LIKE many others in the world, there were a mother and her son; they were poor, and the young man, when he grew up, wished to go from home, to see if he could better his position. His mother lets him go with great reluctance. He goes on, and on, and on through terrible forests. He comes to a beautiful house, and asks if they want a servant. They tell him "Yes," and to come in; and then they tell him how they go at night to rob people, and sometimes to kill them; and they ask if he would go too. He says "Yes,"
and in the middle of the night he sees the chief of the robbers arrive, with all his company, laden with gold and silver; and he remained a long time with them.
One day the chief said to him, "At such an hour a rich gentleman on horseback will pass by such a place, and you must go and rob him; and, if he will not give it up willingly, you must kill him."
Our lad had had enough of this trade; but he told the chief that he would do it. He stays then, waiting for this gentleman, and at last he sees him coming. He presents. himself before him, and says,
"Your purse or your life!"
The gentleman gives him his purse and all the money that he had, and he had a great deal. He said to him, "It is not enough yet. You must give me your fine clothes too, and your horse."
They exchange clothes, and the gentleman goes off, very glad, although he had old clothes on, because he had spared him his life. Instead of returning to the robbers' house, what does our lad do? He goes off on horseback with his money to his mother's house. Everyone was astonished at his arrival, and that he had made his fortune so quickly. He goes to his mother, and judge of her joy! He tells her how it is that he has become so rich, and that it all happened far, far away. His mother told it to others, and at last this news comes to the ears of the mayor, who sends his servant to this young man to tell him to come to his house on the morrow without fault.
He goes then, leaving his mother in tears. His mother told him to tell the mayor how he had made his fortune so quickly. He tells him what business he had pursued, but that it was very far away, and that he had never killed anybody. The mayor said to him,
"If you do not steal my finest horse from my stable this very night, I will have you killed to-morrow." 1
This mayor was very rich, and he had a great many servants and a great many horses. There were three of them finer and more valuable than the others. Our lad goes home and consoles his mother. He asks her to give him his old clothes which he wore formerly, and, putting them over the others, he takes a big stick, and goes off to the mayor's, crawling along like an old man. He knocks at the door, and asks shelter for the night. A lad comes to him, and says--
"We shall not give you shelter in this house to-night. You may go on farther."
But he begs so much, and asks him to give him at least a corner of the stable--that he does not know where to go to--that at last they let him enter, and give him a little straw (to lie down on). Our lad hears what they say to each other. Three lads were to stop till midnight on the three finest horses, and at midnight three other servants were to take their places. What does our lad do? They were asleep on their horses. As soon as he hears midnight, he goes and gives one of them a knock, and says to him,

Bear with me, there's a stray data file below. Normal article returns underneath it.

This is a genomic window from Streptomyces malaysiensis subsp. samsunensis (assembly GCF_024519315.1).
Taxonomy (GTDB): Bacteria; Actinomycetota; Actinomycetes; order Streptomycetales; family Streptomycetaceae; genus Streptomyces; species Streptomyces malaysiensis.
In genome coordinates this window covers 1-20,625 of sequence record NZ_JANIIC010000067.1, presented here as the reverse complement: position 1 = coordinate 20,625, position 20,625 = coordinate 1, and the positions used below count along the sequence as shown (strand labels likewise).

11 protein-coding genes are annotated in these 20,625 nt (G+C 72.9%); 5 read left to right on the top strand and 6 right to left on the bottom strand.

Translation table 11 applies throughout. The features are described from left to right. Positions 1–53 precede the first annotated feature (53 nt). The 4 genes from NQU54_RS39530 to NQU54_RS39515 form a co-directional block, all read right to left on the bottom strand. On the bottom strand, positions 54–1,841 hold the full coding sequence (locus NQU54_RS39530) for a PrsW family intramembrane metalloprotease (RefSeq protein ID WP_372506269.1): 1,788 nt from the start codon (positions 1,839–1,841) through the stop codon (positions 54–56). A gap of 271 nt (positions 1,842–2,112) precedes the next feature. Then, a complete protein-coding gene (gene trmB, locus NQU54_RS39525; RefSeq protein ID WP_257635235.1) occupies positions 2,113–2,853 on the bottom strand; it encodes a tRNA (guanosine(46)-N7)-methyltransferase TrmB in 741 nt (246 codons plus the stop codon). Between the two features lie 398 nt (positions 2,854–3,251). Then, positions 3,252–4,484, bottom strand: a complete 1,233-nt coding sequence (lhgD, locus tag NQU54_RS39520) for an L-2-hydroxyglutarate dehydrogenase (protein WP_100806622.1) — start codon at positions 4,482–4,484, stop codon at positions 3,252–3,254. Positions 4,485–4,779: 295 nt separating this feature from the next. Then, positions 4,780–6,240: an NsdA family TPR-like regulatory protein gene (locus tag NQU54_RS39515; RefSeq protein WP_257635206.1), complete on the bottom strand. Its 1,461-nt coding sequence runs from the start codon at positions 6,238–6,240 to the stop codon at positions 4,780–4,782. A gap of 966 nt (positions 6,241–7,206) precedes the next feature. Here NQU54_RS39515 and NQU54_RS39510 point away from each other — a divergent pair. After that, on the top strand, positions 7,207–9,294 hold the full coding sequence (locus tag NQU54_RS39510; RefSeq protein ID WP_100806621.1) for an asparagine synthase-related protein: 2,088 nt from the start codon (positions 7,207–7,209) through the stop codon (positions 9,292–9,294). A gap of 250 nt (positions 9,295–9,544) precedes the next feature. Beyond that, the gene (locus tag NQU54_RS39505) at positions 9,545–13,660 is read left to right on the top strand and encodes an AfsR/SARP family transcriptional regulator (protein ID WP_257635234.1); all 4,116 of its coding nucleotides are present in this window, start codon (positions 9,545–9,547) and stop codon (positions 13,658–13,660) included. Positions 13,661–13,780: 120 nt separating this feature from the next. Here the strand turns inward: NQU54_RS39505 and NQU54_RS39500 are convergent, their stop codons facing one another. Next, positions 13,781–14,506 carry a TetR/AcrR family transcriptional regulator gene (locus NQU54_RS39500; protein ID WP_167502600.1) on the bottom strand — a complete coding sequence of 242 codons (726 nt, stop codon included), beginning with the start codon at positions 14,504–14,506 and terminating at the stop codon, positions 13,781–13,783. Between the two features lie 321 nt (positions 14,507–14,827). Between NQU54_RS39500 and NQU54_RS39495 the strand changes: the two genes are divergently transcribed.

"It is midnight; go to bed."
Half asleep, the lad goes off to bed; the others were still asleep on their horses. He mounts on the horse--he had chosen the finest--and opens the doors very gently, and goes off at a trot, without looking behind him. He goes home, and his mother is very delighted to see her son.
The next day he goes to market to sell his horse. When the mayor gets up he goes to the stable, and sees that his finest horse is missing. The servants were sleeping on their horses, and the others in bed. He gets into a rage, and does not know what to do. He sends to the mother's to ask her where her son is. She replies that he is gone to sell a horse. They tell her that the mayor summonses him immediately. The mother grows sad again, and tells her son what they have said to her, and off he goes.
The mayor says to him, "What a fellow you are! You won the game yesterday, but if you do not steal from our
oven to-night all the bread that is in it, it shall be all over with you.
The mayor assembles all the municipal council and all his friends, thinking he would have some fun while guarding his oven. They had dances, and music, and games, and brilliant lights, and all sorts of amusements, and all this in front of the oven. What does our lad do? He takes a little hammer, and goes behind the oven. He makes a hole, and by that takes out all the loaves, and puts them in his basket, and goes home.
The next day the mayor was proud because they had not stolen his loaves, and because they had so well guarded the door of the oven, and he sends his servant to fetch a loaf for breakfast. When she opens the door of the oven, she sees the sun through the other end of the oven. Judge of their astonishment! The mayor was in a red-hot passion. He sends to fetch the lad. They go and ask his mother where her son is. She answers, "Selling bread." And they tell the mayor. He sends to tell her to tell her son to come to him as soon as he comes home. The poor mother is again in great distress. When her son arrives, she tells him the message, and off he goes.